In this example, we compare two types of fibers, Corning’s MetroCor and SMF-28 fibers for metro network applications. MetroCor Fiber has a negative dispersion, whereas SMF-28 has a positive dispersion in the EDFA bands. Dispersion characteristics of these two fibers are shown in Figure 1. For metro applications, directly modulated lasers (DMLs) are preferred because of their low cost, but they have a higher chirp compared to externally modulated lasers and this results in more penalty due to dispersion when standard positive dispersion SMF is used.
Typically, DMLs are rated for 100 km transmission distances over SMF-28 fiber with less than 2 dB dispersion-induced penalty. One option to overcome this effect is to use a fiber with negative dispersion that can take advantage of the positive chirp characteristics of DMLs to enhance transmission distances.
MetroCor fiber has a zero dispersion wavelength near 1630 to 1640 nm. As a result, this fiber has an average dispersion of about -3 ps/nm/km in L-band and about -8 ps/nm/km in C-band. The loss, the dispersion slope and effective area are typical of other conventional NZ-DSF fibers.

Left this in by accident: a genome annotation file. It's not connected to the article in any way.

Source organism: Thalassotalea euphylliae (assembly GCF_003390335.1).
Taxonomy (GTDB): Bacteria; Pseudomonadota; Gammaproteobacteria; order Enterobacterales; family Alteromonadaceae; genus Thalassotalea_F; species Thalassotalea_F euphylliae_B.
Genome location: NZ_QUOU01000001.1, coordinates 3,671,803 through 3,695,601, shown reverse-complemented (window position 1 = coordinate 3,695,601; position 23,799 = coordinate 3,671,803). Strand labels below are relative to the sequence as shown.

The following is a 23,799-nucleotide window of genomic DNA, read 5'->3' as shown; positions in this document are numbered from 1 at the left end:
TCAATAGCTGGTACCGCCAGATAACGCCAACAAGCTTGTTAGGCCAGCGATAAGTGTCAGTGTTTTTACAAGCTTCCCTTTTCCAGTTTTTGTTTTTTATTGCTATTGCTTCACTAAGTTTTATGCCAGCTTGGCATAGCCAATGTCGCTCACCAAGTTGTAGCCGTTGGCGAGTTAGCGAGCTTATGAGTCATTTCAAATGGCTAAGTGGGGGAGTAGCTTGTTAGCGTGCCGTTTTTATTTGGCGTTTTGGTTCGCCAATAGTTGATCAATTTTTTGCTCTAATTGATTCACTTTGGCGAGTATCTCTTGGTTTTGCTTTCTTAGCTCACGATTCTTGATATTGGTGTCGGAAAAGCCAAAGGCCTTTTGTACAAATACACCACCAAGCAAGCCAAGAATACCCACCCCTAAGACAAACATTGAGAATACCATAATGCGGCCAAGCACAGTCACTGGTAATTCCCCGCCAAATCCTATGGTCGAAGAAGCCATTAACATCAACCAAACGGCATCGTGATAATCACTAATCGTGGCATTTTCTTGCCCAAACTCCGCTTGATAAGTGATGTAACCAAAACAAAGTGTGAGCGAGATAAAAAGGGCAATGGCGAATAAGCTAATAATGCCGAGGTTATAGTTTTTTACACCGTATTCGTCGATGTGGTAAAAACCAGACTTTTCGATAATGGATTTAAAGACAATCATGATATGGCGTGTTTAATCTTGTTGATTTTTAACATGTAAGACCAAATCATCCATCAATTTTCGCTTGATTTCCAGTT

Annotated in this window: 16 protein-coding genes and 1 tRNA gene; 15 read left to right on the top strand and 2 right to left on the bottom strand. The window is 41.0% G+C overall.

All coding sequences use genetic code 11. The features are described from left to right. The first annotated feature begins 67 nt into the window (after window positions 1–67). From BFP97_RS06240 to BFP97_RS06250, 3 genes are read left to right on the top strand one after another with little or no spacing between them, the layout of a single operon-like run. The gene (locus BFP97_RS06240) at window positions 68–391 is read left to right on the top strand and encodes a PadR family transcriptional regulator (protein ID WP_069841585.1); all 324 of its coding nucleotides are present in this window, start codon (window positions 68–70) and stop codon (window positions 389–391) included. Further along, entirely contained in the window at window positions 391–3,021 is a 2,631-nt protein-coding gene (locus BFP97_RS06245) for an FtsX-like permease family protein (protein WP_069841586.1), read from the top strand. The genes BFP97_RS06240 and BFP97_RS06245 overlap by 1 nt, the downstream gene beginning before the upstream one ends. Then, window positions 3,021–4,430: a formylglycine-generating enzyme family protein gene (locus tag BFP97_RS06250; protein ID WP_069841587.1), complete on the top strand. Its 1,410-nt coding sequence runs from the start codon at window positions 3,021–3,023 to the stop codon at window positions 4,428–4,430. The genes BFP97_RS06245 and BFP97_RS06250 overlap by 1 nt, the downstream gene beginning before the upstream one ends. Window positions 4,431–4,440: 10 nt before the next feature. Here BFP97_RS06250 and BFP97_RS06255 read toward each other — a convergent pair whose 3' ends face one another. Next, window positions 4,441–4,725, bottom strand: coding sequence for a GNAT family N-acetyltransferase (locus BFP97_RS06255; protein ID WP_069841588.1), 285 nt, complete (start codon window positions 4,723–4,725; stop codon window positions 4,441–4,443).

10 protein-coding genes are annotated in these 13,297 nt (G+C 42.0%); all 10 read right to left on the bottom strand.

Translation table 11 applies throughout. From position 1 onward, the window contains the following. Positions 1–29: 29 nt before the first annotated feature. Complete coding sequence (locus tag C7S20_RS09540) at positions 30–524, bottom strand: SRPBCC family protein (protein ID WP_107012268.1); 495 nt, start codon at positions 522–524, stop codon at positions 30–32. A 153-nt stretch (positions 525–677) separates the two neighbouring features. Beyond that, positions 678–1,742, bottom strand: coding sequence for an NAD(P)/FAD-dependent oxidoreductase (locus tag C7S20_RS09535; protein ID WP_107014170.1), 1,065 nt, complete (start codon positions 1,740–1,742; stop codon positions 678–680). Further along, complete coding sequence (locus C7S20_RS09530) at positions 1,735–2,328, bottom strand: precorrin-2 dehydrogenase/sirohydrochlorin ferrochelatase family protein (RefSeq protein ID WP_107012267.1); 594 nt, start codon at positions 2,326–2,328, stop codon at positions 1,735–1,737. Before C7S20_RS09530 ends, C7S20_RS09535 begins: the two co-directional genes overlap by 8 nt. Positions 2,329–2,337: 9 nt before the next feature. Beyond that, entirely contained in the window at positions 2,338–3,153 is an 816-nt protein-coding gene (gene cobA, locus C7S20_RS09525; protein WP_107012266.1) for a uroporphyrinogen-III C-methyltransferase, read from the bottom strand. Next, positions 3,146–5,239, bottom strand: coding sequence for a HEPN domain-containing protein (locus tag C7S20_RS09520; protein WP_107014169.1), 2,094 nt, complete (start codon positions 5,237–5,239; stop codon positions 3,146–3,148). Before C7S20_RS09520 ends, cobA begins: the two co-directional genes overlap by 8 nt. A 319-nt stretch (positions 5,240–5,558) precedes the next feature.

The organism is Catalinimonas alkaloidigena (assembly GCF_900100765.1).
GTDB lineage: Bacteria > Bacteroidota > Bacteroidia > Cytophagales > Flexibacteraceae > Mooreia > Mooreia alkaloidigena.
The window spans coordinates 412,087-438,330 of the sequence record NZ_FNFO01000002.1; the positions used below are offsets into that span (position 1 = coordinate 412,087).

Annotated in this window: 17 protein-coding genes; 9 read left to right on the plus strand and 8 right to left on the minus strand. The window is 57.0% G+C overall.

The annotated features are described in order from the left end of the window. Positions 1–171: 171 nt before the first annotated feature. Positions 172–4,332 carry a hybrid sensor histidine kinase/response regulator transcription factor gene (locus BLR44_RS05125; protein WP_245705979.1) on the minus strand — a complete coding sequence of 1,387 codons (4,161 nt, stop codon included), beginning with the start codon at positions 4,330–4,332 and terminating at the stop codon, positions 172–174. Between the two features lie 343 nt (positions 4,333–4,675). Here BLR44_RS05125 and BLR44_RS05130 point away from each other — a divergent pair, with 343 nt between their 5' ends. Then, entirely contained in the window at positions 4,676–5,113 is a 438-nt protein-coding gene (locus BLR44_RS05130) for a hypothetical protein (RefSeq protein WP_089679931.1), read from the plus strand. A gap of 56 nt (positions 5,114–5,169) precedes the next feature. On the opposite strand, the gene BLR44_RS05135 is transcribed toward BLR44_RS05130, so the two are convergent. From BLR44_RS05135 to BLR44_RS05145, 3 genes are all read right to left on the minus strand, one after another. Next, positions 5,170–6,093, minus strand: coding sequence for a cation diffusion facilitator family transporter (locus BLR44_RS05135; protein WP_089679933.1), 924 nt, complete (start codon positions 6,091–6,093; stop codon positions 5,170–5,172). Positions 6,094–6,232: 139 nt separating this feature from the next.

Figure 1: Dispersion characteristics of MetroCor and SMF-28 fibers
Modeling Directly Modulated Lasers
We will first investigate DMLs that we are going to use in our simulations. We have modeled two types of DMLs by using our Laser Rate Equations model. One is strongly adiabatic chirp dominated (DML-1) and the other one is strongly transient chirp dominated (DML-2). The model parameters are extracted from the measured parameters of . Laser parameters are given in Figure 2 and Figure 3.
Figure 2: Extracted parameter values of DML-1
Figure 3: Extracted parameter values of DML-2
Transmission Characteristics of DMLs